An investigation of the perceived vulnerability towards HIV/AIDS infection in a sample of health science students.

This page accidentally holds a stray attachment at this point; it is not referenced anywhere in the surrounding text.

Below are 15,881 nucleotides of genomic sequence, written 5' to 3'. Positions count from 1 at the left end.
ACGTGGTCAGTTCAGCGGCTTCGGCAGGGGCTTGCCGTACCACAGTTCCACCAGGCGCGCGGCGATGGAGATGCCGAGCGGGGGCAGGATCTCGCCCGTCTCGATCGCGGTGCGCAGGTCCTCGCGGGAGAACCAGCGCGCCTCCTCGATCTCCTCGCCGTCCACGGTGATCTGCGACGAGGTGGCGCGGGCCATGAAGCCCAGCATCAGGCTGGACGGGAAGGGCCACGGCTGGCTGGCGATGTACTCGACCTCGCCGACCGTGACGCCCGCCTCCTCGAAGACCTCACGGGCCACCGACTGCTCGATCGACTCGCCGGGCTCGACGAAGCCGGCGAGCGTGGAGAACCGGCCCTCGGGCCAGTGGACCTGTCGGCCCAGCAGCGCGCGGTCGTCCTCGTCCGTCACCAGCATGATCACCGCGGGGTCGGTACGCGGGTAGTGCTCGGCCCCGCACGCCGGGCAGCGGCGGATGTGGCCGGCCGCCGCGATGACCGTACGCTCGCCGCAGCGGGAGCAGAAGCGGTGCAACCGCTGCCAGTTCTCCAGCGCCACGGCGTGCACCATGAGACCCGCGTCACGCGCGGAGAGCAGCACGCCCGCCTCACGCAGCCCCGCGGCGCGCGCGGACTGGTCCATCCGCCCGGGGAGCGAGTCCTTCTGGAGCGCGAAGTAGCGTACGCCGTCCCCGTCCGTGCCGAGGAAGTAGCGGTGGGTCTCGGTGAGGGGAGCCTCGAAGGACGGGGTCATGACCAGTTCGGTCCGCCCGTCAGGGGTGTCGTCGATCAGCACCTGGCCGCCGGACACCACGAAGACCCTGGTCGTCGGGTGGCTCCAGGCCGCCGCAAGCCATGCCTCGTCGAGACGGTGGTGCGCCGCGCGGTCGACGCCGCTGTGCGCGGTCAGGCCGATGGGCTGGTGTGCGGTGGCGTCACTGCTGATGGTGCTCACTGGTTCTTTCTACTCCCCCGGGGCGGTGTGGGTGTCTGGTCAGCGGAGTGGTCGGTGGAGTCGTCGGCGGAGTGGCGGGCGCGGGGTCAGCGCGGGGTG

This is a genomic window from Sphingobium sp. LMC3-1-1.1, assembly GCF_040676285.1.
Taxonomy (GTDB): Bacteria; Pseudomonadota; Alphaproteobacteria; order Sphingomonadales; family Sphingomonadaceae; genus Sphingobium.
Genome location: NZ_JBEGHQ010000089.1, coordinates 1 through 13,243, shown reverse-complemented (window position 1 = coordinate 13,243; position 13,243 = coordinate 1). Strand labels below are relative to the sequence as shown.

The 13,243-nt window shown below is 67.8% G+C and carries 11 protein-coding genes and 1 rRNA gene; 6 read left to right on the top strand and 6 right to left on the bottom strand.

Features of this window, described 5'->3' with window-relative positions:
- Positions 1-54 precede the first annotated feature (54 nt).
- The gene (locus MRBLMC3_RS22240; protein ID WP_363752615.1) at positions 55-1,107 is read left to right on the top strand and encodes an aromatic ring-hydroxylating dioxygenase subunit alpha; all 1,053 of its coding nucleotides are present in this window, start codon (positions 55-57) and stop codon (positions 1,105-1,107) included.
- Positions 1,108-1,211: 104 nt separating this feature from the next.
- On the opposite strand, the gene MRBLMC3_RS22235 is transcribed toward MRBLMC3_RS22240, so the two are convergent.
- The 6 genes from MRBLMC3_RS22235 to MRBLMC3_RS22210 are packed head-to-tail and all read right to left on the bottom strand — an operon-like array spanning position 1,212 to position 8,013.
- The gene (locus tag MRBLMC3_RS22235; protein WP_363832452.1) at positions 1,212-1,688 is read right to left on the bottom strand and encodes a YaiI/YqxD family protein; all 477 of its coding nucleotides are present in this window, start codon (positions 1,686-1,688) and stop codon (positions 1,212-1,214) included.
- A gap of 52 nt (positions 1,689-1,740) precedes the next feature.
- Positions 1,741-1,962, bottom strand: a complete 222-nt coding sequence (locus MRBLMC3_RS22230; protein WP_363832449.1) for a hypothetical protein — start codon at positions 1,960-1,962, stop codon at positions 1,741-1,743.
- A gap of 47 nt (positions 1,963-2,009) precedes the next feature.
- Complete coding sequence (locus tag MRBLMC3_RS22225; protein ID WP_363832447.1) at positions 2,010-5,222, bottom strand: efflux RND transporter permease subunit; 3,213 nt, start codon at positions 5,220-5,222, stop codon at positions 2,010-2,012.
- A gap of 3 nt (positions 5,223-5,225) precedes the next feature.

The socioeconomic and physiological burdens associated with HIV / AIDS have historically been treated through a biomedical focus. This study aims to shift away from this traditional analytical lens and take into consideration the plethora of psychological, social and economic factors that play an influential role in influencing individuals' perceived vulnerability to HIV infection. A purposive sample of six health science students from the University of KwaZulu-Natal were interviewed with the intention of exploring the dynamics that inform their perceived vulnerability towards HIV infection within both their social and occupational settings. Through an inductive approach to analysing the semi-structured in-depth interviews, it was found that certain key variables within their occupational and their social settings informed their perceived vulnerability to contracting HIV. More specifically, themes that emerged in relation to the individual and interpersonal levels (such as universal precautions, sexual behaviour, intrinsic factors and gender differences), and community and societal levels (such as culture, religion and race) were seen to be important determinants of perceived vulnerability towards HIV infection.